Four of six prisoners whose civil suit against Rumsfeld and other military officials for torture was argued in a federal appeals court last week have charged the U.S. used forced drugging against them, along with a panoply of other torture abuse. Some of these prisoners had already been cleared of “enemy combatant” status. The whitewash investigation of such drugging by the Department of Defense’s Inspector General becomes more evident with each passing day.
|By: Center for Constitutional Rights Wednesday August 21, 2013 11:44 am|
The following is a press release issued by the Center for Constitutional Rights in response to today’s sentencing of Bradley Manning. We are outraged that a whistleblower and a patriot has been sentenced on a conviction under the Espionage Act. The government has stretched this archaic and discredited law to send an unmistakable warning to [...]
|By: Kevin Gosztola Monday June 10, 2013 1:39 pm|
The defense for Pfc. Bradley Manning indicated in a military court that ensuring crowd-funded stenographers had access to create an unofficial transcript of the trial, which would be made available to media outlets around the world, was something they supported. “We believe that this enforces Pfc. Manning’s right” under the Sixth Amendment during trial, defense [...]
|By: Kevin Gosztola Friday May 17, 2013 1:20 pm|
It has now been one hundred days since prisoners being held at the Guantanamo Bay prison launched a hunger strike. According to the Miami Herald‘s Carol Rosenberg, the Pentagon says 102 prisoners are now on hunger strike, and thirty are being “tube-fed.” The hunger strike was sparked in February. As noted in a letter sent by [...]
|By: Kevin Gosztola Wednesday April 17, 2013 6:19 pm|
A military appeals court has decided journalists and media organizations in a lawsuit being brought by the Center for Constitutional Rights (CCR) do not have standing to challenge the lack of access to court records in the court martial of Pfc. Bradley Manning, the soldier being prosecuted by the military for disclosing information to WikiLeaks. [...]
|By: Jeff Kaye Tuesday April 16, 2013 1:29 am|
Considering the way the military has handled the situation at Guantanamo — forbidding reporters at the island, making nice to the ICRC only to conduct violent raids on detainees as soon as Red Cross officials leave, force-feeding hunger-striking detainees against all medical ethics and protocols — you’d think the Pentagon thought they had another Koje-Ko prison camp rebellion on their hands.
Apparently the White House was notified in advance of the nighttime raids on the debilitated hunger strikers, who according to military accounts (which one must take with maximum suspicion), fought back with mop and broom handles and plastic water bottles.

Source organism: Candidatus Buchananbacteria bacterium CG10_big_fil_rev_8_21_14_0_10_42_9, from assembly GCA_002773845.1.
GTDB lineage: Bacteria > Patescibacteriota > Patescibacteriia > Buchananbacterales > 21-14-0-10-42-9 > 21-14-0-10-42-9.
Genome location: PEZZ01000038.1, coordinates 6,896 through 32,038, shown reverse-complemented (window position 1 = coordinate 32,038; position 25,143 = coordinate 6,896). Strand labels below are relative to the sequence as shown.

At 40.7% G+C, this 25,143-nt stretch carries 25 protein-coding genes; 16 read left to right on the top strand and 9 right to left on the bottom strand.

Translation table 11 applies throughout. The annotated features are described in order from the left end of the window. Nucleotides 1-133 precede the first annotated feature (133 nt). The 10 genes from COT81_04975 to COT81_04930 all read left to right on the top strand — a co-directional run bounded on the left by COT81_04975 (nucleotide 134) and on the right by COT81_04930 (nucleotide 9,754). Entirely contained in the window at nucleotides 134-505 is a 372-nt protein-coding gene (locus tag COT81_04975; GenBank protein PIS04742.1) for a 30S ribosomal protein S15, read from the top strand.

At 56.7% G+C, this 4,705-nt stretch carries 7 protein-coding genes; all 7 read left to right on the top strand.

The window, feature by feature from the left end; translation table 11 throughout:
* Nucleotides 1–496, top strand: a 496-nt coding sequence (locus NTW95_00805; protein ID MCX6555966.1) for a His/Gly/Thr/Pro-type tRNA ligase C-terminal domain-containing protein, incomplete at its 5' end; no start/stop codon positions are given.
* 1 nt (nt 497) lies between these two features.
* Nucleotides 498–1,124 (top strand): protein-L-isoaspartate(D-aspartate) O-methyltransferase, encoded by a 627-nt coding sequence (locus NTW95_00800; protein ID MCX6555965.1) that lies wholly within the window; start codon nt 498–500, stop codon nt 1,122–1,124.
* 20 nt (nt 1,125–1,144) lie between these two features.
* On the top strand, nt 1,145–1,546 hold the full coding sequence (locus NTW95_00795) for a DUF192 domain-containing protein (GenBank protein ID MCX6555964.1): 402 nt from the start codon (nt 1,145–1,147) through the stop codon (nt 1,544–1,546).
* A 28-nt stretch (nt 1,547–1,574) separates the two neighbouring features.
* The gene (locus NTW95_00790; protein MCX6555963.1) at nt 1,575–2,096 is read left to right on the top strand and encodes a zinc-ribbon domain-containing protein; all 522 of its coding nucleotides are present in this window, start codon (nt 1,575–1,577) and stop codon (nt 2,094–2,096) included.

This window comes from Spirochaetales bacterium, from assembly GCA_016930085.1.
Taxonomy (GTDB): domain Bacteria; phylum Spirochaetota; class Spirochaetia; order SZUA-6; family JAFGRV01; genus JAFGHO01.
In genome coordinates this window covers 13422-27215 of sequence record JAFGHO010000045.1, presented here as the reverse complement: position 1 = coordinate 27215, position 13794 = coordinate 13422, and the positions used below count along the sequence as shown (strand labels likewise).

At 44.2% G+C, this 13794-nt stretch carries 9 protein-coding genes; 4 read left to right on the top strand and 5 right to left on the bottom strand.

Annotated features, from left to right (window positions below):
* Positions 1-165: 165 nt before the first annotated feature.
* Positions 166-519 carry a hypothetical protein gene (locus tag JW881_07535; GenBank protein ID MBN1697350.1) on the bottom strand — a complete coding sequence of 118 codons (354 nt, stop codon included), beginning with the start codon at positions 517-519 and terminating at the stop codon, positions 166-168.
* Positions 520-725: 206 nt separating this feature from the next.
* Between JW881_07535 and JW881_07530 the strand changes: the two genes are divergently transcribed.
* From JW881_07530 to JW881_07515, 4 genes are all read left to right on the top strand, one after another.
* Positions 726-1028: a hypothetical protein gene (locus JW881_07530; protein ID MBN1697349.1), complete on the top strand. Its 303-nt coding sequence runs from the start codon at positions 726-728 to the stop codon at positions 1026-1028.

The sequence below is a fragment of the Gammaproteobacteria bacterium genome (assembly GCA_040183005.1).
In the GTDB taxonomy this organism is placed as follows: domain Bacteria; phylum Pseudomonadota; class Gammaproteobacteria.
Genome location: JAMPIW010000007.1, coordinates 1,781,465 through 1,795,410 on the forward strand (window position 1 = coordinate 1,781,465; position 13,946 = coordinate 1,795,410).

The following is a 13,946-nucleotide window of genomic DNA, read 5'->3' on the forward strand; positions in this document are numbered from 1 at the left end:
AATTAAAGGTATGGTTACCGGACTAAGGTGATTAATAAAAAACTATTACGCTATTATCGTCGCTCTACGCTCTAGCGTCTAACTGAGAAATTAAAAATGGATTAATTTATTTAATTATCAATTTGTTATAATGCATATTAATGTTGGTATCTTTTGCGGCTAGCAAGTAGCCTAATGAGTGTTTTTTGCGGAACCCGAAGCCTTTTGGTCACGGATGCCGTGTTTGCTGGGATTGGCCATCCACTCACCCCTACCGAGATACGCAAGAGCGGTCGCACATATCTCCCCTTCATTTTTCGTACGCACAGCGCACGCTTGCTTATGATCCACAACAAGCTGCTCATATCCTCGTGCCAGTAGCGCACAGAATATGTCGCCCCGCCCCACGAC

Whatever military police met in terms of opposition, what they certainly encountered were emaciated prisoners, worn down by years of interrogation, isolation, brutality, and now hunger, as they wield the only real weapons they know, their very bodies, choosing death over the hopelessness and torture that is indefinite detention.
|By: Kevin Gosztola Friday April 27, 2012 12:48 pm|
The United States Constitution and international law make it illegal to kill someone without due process except in armed conflict or where they pose an imminent threat and there is no other option available, staff attorney Maria Lahood of the Center for Constitutional Rights (CCR) explains. The reality is the Obama Administration, in expanding the [...]
|By: Kevin Gosztola Wednesday April 25, 2012 9:43 am|
Legal proceedings in the case of Pfc. Bradley Manning, the soldier accused of releasing classified information to WikiLeaks, resumed yesterday, with the defense arguing in the military court at Fort Meade that all charges should be dropped with prejudice. David Coombs, Manning’s lead defense attorney, argued the government did not understand basic military rules for [...]
|By: Kevin Gosztola Monday April 9, 2012 9:06 pm|
Pakistani lawyer Shahzad Akbar, who sued the United States government over family members of civilian victims of US drone attacks, was invited to participate in an upcoming International Drone Summit in Washington, DC, on April 28, but, the peace group CODEPINK reports the US is refusing to grant him a visa. The refusal by the [...]
|By: Jeff Kaye Tuesday August 2, 2011 3:56 pm|
A new examination of waterboarding and other “water treatment” torture practices by the Department of Defense, published today at Truthout, seriously calls into question the accepted narrative around waterboarding by the U.S. government. Up until now, it’s been accepted that only the CIA waterboarded detainees at black sites in the “war on terror,” and only three prisoners at that. But a new investigation of available materials from Congress, Inspector General reports, first-hand and second-hand accounts in the press, as well as other documentary evidence, shows that use of waterboarding-style torture was likely used widely by U.S. forces, from Afghanistan to Iraq to Guantanamo.